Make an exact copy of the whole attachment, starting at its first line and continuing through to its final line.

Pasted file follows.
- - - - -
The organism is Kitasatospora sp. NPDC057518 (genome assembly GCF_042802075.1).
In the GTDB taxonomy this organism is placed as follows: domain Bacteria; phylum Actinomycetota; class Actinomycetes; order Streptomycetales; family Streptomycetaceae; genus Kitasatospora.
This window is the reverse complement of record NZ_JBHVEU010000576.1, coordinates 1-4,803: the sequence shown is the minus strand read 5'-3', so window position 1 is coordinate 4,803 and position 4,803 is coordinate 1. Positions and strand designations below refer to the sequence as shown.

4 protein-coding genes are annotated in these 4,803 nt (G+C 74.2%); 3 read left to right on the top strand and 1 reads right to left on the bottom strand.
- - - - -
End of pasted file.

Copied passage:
The organism is Kitasatospora sp. NPDC057518 (genome assembly GCF_042802075.1).
In the GTDB taxonomy this organism is placed as follows: domain Bacteria; phylum Actinomycetota; class Actinomycetes; order Streptomycetales; family Streptomycetaceae; genus Kitasatospora.
This window is the reverse complement of record NZ_JBHVEU010000576.1, coordinates 1-4,803: the sequence shown is the minus strand read 5'-3', so window position 1 is coordinate 4,803 and position 4,803 is coordinate 1. Positions and strand designations below refer to the sequence as shown.

4 protein-coding genes are annotated in these 4,803 nt (G+C 74.2%); 3 read left to right on the top strand and 1 reads right to left on the bottom strand.